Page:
Day plays Charlie Kelly, the illiterate trainwreck friend of Dennis and Mac who slaves for them at Paddy’s pub, doing a variety of horrific tasks that are collectively known as “Charlie work.” He’s fond of huffing paint and glue and lives in a filthy shit-hole of a one-room apartment. He stalks an unfortunate coffee shop waitress who is, in turn, obsessed with Dennis. Charlie is clearly the star of the series — his manic lunacy is paired with an innocent sweetness that can’t help but endear him to the viewer. Some of his great moments include any scene where he dons the Green Man outfit to hide his insecurity and act with confidence, his musical compositions, and his experimentation with the kind of drugs you buy at the hardware store.
Kaitlin Olson was cast as Sweet Dee Reynolds, Dennis’ self-obsessed sister who works at the bar; she keeps trying to insinuate part-ownership, but the boys are quick to remind her of her low place on the totem pole. Her dating disasters are the stuff of legend: she got dumped by a high school kid, became convinced another boyfriend was a retarded person, and corresponded with a soldier under the nom de plume “Desert Rose,”only to stand him up when she thought he was disabled. She’s truly the secret weapon of “Always Sunny.”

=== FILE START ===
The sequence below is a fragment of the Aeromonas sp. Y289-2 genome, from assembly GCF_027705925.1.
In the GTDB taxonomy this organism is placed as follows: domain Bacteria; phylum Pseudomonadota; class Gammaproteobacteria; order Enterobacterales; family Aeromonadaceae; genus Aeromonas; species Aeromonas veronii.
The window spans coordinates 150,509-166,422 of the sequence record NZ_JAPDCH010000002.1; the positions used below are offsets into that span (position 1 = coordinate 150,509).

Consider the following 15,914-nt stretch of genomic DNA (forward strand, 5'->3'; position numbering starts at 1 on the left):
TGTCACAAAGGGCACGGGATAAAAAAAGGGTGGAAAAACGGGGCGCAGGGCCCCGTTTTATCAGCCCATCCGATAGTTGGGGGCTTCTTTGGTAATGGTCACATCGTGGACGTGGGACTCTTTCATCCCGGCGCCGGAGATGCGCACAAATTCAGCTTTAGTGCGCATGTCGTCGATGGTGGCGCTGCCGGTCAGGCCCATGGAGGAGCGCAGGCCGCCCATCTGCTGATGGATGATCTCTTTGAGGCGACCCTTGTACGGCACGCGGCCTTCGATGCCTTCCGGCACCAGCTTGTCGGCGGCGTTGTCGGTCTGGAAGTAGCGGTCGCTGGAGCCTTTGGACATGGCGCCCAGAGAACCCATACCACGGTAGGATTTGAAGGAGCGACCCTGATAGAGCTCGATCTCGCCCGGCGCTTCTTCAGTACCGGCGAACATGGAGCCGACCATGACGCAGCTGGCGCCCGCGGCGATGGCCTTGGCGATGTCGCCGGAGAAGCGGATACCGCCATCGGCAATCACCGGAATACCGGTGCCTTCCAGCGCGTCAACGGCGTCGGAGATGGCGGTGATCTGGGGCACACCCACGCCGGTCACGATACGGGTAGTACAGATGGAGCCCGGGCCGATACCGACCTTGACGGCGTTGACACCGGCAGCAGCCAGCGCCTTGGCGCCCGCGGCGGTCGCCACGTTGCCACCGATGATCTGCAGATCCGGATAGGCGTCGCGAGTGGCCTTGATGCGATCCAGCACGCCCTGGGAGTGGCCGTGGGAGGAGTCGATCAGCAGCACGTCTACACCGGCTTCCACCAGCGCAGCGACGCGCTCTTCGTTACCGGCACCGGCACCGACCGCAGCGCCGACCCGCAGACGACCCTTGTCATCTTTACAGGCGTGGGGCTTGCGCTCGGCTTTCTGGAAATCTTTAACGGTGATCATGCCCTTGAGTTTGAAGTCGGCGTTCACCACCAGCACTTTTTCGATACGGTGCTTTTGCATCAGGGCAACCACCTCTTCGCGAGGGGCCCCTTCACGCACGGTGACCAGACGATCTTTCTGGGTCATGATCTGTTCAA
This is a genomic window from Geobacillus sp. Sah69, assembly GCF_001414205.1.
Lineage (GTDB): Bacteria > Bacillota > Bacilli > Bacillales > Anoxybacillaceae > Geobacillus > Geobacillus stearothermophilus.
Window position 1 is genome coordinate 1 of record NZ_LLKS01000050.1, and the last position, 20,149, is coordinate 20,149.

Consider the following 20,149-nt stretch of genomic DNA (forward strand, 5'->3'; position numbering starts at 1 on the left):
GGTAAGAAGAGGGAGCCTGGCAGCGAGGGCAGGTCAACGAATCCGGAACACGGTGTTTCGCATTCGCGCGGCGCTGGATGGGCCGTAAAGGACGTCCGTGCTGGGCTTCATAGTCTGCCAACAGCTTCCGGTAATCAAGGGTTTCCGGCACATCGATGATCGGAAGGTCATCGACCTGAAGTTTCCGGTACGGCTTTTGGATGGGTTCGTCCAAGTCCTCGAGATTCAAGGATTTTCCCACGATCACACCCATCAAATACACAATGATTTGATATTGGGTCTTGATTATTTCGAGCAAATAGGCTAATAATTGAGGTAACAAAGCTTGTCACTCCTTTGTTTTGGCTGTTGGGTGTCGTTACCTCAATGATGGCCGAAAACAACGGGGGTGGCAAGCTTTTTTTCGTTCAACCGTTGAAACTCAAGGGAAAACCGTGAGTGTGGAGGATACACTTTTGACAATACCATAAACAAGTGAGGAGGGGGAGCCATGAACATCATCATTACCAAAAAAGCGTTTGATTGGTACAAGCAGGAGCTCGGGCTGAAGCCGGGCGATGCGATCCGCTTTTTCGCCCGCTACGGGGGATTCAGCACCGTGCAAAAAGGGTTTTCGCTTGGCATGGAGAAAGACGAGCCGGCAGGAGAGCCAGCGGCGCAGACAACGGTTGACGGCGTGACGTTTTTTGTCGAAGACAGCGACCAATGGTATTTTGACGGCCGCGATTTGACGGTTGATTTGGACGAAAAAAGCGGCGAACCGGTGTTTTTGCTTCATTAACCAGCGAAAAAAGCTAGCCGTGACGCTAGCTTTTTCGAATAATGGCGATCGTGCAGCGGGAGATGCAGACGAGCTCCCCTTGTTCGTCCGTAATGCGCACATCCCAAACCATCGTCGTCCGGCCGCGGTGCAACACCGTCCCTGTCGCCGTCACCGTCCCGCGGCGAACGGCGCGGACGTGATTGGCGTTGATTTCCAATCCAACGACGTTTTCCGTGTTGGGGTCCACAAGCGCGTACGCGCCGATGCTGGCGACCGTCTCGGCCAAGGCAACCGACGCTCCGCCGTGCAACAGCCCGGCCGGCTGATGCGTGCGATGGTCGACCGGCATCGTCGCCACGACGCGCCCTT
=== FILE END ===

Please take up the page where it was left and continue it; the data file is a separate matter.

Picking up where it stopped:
After a hilarious first season, the show’s fate was up in the air. Then Danny DeVito signed on to play Dennis and Dee’s father, Frank Reynolds, solidifying a future for the show. Frank is rich enough to bankroll the bar’s operations and some of The Gang’s more expensive schemes, but he also prefers to share Charlie’s disgusting apartment, butts proximate as they share a filthy pullout couch. After a while, it comes out that he really isn’t Dennis and Dee’s father after all (it’s the dad from 7th Heaven) and in fact, he might be Charlie’s father. One of Frank’s notable traits is his willingness to go to any end to satisfy his weird sexual urges, including bedding the creepy Gail the Snail and seeking the services of a “bang maid”:
This five-character team is pretty much unstoppable. In episode after episode, “Always Sunny” serves up very, very funny plots and moments. There’s virtually no through-plot to follow, you can pretty much jump in at any time and enjoy the goodness.
Situation: Dennis and Mac’s scheme to make Paddy’s an “anything goes” bar has gone horribly awry, and a bunch of Vietnamese Russian Roulette gamblers are occupying the basement in collusion with Frank. Charlie is fixing to get them to leave…